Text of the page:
There are, I guess, times when it is more interesting to read a person's random ramblings about themselves than about what they actually do. I hope this is not one of them, but anyway, this is the easy part to write - so I'll ramble on without pause.

I am Norwegian (or the shameless plug) by birth, and probably by nature as well - but having lived outside of Norway since 1995 I have come to feel distinctly European - although how one can feel distinctly about something as woolly as that I am not sure.

I did my undergraduate & MSc work at the University of Oslo, doing my MSc thesis with Per Lilje. After that, and some crawling in the mud and learning the joys of camping in a wet military tent when the temperature dropped below -10C (there aren't any), I went to the Institute of Astronomy at the University of Cambridge to my PhD with Richard Ellis.

This is getting rather dull and you don't need the details: Oxford, Munich, Porto and now Leiden. If you really wanted this you would have looked at my CV page instead!

When I don't work, a rather rare state of affairs (unfortunately), I like to read books, dive/snorkel, cook (food) and travel I guess. When I say books, that covers a rather substantial range - from astronomy, maths, computing, & physics books (maybe some people would rank these as work books) through linguistics and history (anything really old, history after, say, 16th century has less fascination to me) through to fiction, sci-fi & fantasy and comics, graphic novels (a rather dodgy sounding concept I think, a really graphic novel he sniggered while his mind played images of those archaic icons Beavis and Butthead).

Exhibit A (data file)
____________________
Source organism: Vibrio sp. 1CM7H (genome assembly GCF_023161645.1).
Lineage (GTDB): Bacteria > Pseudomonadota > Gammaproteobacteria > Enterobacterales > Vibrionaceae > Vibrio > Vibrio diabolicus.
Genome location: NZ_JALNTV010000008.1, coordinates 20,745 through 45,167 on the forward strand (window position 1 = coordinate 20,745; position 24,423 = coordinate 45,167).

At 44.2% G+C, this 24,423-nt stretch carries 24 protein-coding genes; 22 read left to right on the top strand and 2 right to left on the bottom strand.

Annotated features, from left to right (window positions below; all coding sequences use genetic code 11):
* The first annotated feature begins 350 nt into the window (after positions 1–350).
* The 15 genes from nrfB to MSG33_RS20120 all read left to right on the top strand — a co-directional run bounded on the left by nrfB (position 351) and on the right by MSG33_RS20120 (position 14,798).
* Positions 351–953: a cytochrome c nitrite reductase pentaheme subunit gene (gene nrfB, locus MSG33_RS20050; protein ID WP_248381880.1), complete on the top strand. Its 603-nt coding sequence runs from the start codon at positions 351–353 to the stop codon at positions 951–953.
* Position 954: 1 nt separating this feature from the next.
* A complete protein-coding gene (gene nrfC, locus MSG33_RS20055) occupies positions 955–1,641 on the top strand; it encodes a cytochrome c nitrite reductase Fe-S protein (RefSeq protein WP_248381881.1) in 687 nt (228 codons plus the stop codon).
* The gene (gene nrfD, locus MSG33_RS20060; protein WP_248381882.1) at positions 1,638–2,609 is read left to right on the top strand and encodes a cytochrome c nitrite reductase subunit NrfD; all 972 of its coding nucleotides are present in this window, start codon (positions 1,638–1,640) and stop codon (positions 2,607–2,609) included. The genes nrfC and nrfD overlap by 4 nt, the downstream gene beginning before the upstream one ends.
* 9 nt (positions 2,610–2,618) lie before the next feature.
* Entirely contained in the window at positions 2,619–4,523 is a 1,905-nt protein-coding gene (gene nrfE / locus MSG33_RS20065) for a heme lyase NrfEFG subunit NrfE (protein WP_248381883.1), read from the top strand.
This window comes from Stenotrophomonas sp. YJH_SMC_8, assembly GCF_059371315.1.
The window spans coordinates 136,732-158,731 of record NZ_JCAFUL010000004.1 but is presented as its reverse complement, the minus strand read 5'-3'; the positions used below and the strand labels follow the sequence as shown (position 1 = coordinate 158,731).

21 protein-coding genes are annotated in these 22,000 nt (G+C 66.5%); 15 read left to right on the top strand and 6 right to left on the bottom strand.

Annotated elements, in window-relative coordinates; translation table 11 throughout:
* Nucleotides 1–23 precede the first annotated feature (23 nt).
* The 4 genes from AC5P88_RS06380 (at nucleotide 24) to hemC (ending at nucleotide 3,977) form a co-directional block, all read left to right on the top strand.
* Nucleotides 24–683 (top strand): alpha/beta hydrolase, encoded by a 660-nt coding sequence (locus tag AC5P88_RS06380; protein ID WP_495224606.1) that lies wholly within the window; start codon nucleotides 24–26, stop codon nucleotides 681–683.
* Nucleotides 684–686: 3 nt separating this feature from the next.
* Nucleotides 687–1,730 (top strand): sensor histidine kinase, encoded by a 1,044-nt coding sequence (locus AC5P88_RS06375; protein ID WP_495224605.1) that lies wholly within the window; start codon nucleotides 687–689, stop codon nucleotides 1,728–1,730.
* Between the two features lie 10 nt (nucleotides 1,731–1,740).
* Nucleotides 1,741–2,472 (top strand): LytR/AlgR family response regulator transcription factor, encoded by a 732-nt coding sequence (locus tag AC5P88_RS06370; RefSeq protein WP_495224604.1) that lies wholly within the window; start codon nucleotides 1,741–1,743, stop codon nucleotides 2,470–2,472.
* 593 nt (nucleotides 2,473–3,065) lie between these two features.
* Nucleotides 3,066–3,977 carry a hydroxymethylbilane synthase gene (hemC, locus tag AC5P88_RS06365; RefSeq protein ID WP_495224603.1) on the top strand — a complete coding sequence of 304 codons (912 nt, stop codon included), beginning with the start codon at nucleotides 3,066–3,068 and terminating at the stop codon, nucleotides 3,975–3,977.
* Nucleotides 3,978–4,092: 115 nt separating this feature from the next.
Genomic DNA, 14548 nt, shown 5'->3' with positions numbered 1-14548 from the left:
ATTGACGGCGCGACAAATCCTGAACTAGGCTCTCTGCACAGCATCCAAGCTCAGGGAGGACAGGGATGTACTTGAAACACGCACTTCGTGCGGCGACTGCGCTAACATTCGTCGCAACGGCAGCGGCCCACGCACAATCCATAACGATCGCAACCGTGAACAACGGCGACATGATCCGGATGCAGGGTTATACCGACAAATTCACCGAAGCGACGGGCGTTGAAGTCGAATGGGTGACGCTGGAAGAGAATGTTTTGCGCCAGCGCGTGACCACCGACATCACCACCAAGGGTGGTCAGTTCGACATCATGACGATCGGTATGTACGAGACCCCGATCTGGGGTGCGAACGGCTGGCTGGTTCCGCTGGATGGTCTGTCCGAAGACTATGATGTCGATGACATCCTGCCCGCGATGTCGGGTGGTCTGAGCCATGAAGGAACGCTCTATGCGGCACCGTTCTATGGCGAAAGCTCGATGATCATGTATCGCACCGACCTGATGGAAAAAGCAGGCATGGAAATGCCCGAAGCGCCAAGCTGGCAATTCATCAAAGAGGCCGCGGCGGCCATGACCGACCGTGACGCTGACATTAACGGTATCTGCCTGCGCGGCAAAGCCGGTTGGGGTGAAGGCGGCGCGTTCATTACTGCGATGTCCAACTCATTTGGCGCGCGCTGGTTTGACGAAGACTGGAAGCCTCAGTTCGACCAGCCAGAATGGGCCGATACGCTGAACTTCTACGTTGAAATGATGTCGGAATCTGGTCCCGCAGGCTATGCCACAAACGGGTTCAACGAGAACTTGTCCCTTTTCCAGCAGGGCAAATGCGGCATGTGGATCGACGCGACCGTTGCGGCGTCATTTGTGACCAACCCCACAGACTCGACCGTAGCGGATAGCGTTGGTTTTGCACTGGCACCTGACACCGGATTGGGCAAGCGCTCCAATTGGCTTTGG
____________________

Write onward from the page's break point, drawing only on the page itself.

Linguistics I hear you say - or rather I hear myself say in a schizophrenic kind of way - thinking about your audience always makes one go a bit schizophrenic. Ah but I digress. Linguistics. Yes, I find linguistics really interesting - the evolution of language, the relationship of language and how they influence each other is a fascinating topic.

And nature. Animals. Like those too - even though they don't really speak in the way I am thinking about it. What they do is communicate and they do it in all possible ways - the cephalopods are without question the coolest chatterers of the animal world to me. Much more fascinating and baffling than whale songs - is it just because we find songs a more familiar concept than psychedelically shifting skin colours that the whales appear to have a more central position in our collective psyche? (Not that there is anything dull and dreary about whale song of course!).

I am really glad I am writing this as a static page rather than as a blog - saves me the hassle of defending the undefendable character of my musings above. And I can stop here - without a proper ending. That's it folks. I'm fed up writing chaff.